Ocean City says slots are threat to town

Beach resort fears gambling would draw money away

August 18, 2007|By Andrew A. Green and Chris Guy | Andrew A. Green and Chris Guy,Sun reporters

OCEAN CITY -- Maryland's beach resort is sending a clear message: "No slots in Md. Period."

When pro-slots Gov. Martin O'Malley and the rest of the state's political elites came to town for the Maryland Association of Counties meeting here this week, they found variations on that theme plastered across hotel marquees up and down the island.

Thursday morning, the city's Chamber of Commerce met with O'Malley and anti-slots Comptroller Peter Franchot, and then voted on the spot to oppose expanded gambling - not just in their town but anywhere in the state.

Ocean City Mayor Richard W. Meehan says that as the debate over slot machines continues in Annapolis, his community will make it known that gambling would be a direct threat to the state's family-friendly resort town.

"There's only so much disposable income people have," Meehan said. "Presently, Ocean City is very successful. People choose to come here and spend their disposable income in restaurants and hotels, and we don't want to change that."

The business owners oppose adding slots to Ocean Downs Racetrack, a harness race track just outside of Ocean City, but they also see the development of slots anywhere in the state as a threat.

The idea, business owners say, is that every dollar Marylanders put in slot machines - even if they're at Pimlico or in Laurel or Rocky Gap - is a dollar they're not going to spend on the boardwalk.

If the state develops free-standing slots facilities with hotels of their own, or if the slots parlors start giving away food and drinks to keep gamblers nearby, so much the worse, they say.

Business and political leaders here have long voiced their opposition to slots, but they appear to be stepping up their campaign now that O'Malley has indicated he is likely to propose allowing the machines at racetracks.

Jay Knerr, a former Chamber of Commerce president who owns a chain of boardwalk kite shops, says the list of slots foes includes most of the city's hotel operators; the hotel, motel and restaurant association; the city's downtown economic development corporation; as well as the mayor and City Council.

"Everybody is buzzing about slots, and we are adamantly opposed," Knerr said. "We understand the budget situation, but there are better ways to deal with it. In Ocean City, we are speaking with a united voice. Unfortunately, this is just the beginning."

AnneMarie Dickerson, owner of the Francis Scott Key Motel in West Ocean City, says she lobbied O'Malley when the governor made an appearance here in June.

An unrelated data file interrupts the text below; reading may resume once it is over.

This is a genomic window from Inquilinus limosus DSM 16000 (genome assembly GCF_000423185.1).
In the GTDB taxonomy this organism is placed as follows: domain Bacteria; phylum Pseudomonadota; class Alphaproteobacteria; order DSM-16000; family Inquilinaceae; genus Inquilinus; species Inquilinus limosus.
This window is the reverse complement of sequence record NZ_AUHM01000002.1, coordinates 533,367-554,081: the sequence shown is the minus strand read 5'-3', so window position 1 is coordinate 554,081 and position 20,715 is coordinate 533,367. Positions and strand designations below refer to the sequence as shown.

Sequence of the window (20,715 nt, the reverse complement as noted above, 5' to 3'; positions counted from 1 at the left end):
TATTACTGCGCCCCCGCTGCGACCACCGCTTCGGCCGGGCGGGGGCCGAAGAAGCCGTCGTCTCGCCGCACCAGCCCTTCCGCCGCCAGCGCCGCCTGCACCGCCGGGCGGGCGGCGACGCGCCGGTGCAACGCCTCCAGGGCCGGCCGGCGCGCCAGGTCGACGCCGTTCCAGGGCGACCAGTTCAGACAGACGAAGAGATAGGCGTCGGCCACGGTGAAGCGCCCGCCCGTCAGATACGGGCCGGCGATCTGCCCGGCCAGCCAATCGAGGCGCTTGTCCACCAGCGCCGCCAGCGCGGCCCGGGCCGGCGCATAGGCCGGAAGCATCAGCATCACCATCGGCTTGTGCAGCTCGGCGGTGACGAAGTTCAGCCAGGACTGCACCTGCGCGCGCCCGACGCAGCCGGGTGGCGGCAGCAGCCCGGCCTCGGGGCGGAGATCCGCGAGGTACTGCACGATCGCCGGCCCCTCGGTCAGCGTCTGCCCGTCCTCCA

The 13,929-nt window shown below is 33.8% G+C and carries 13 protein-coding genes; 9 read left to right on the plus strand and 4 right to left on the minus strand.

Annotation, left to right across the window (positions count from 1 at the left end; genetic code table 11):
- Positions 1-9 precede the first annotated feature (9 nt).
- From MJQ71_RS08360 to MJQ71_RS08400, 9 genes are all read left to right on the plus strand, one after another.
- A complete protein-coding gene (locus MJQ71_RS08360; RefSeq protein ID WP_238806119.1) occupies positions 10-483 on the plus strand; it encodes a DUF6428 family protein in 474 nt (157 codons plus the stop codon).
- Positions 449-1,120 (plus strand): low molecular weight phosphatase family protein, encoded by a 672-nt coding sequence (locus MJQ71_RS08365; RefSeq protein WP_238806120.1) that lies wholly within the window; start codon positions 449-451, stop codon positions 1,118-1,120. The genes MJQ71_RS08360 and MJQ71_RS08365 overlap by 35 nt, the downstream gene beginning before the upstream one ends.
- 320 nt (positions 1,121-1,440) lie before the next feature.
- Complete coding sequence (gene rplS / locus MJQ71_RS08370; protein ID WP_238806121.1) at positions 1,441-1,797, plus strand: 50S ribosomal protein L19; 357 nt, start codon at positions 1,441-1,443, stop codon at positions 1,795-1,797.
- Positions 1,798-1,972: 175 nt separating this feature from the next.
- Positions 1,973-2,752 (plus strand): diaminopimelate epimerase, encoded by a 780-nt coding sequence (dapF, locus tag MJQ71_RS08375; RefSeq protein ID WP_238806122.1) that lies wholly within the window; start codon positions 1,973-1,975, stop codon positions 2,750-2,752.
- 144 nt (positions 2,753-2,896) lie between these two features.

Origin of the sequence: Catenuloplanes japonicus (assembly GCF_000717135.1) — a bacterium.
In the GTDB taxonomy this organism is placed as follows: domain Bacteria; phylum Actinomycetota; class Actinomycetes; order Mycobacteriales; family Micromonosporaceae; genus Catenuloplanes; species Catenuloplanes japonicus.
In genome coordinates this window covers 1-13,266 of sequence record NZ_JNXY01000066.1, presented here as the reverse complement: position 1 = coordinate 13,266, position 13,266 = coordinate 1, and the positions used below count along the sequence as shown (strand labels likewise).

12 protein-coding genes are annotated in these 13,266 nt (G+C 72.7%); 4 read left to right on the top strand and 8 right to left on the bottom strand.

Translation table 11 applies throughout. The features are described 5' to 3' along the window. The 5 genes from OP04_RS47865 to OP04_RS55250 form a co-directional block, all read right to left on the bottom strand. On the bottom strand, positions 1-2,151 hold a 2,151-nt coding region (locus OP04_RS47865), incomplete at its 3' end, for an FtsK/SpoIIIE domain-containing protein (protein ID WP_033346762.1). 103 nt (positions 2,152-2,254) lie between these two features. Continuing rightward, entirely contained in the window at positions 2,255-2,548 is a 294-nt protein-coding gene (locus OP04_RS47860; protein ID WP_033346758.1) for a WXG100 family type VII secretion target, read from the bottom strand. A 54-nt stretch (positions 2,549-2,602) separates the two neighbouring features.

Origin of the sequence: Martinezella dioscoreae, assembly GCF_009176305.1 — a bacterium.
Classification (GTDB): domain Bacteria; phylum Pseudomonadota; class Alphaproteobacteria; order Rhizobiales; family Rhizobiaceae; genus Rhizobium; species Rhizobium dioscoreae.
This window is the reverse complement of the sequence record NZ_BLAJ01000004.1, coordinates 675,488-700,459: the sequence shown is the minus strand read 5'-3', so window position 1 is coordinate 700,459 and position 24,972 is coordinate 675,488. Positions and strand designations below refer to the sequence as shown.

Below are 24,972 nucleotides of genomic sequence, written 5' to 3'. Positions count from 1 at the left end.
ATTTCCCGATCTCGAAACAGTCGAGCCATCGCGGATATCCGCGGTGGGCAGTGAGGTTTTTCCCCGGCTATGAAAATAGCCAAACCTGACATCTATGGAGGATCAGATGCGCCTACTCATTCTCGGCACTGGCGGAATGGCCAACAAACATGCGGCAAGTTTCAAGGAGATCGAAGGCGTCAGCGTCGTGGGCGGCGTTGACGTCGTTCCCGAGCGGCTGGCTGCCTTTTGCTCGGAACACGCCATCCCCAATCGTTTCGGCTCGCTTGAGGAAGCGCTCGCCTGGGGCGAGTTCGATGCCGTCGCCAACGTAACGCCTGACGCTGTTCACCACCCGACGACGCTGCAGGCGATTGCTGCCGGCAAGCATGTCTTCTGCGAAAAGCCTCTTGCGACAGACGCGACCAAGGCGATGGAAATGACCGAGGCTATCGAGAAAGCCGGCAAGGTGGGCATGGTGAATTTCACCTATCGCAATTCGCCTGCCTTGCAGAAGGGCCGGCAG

"I have a lot of respect for the governor, but I am 100 percent opposed to slots anywhere - not just in our family resort," Dickerson said. "Tourism is the crown jewel of Maryland. We ought to be investing in tourism. Any kind of gambling is just the first step until the next budget crises."

Lenny Berger, who owns the Clarion Hotel and other beach properties, is chairman of the town's economic development commission. He says O'Malley and other state officials should consider adding to the state's sales tax, as well revamping the state's income tax system.

Paying higher taxes would be better than allowing slots, he said.

"I'd rather take it out of my pocket than see slots in a resort community," Berger said. "We need to build tourism in this state because it's a solid foundation. I would hope the state takes the high road. We don't need slots anywhere in Maryland."

O'Malley said he understood the business owners' concerns but respectfully disagrees with them.

"I told them ... I believe a limited number of slots at tracks to keep racing jobs and revenue in Maryland is a reasonable compromise," O'Malley said.

The governor's secretary of labor licensing and regulation, Thomas E. Perez, issued a report this week concluding that Maryland's racing industry is worth saving for the jobs it produces and because of the open space occupied by horse farms.

Perez wrote that the subsidies to racing purses that slots revenue provides in Delaware, West Virginia and Pennsylvania make it impossible for Maryland tracks to compete.

The arguments in the report were almost identical to those former Gov. Robert L. Ehrlich Jr. used in his failed attempts to bring slot machines to the state, but the report was a significant sign that O'Malley intends to make slots a key component of his effort to resolve Maryland's projected $1.5 billion budget shortfall.

County executives from the state's biggest counties met Thursday with state Budget Secretary T. Eloise Foster, who told them that the administration has made significant progress in crafting the details of its revenue proposals.

The executives said she didn't provide them with any of the details, saying she would leave it to the governor to announce them when the time is right.

Franchot said he told Ocean City businessmen that despite the push from the state's new Democratic governor, slots aren't a done deal.

Significant opposition to expanded gambling remains in the Democratic-controlled House of Delegates, and Franchot said he thinks a concerted lobbying effort from around the state can derail it again.

"There's a feeling by people around the state that they've been shut out of the process; that slots have been decided by race track owners and the political elite," Franchot said. "My message to people is that it's a wide-open issue and they should involve themselves."



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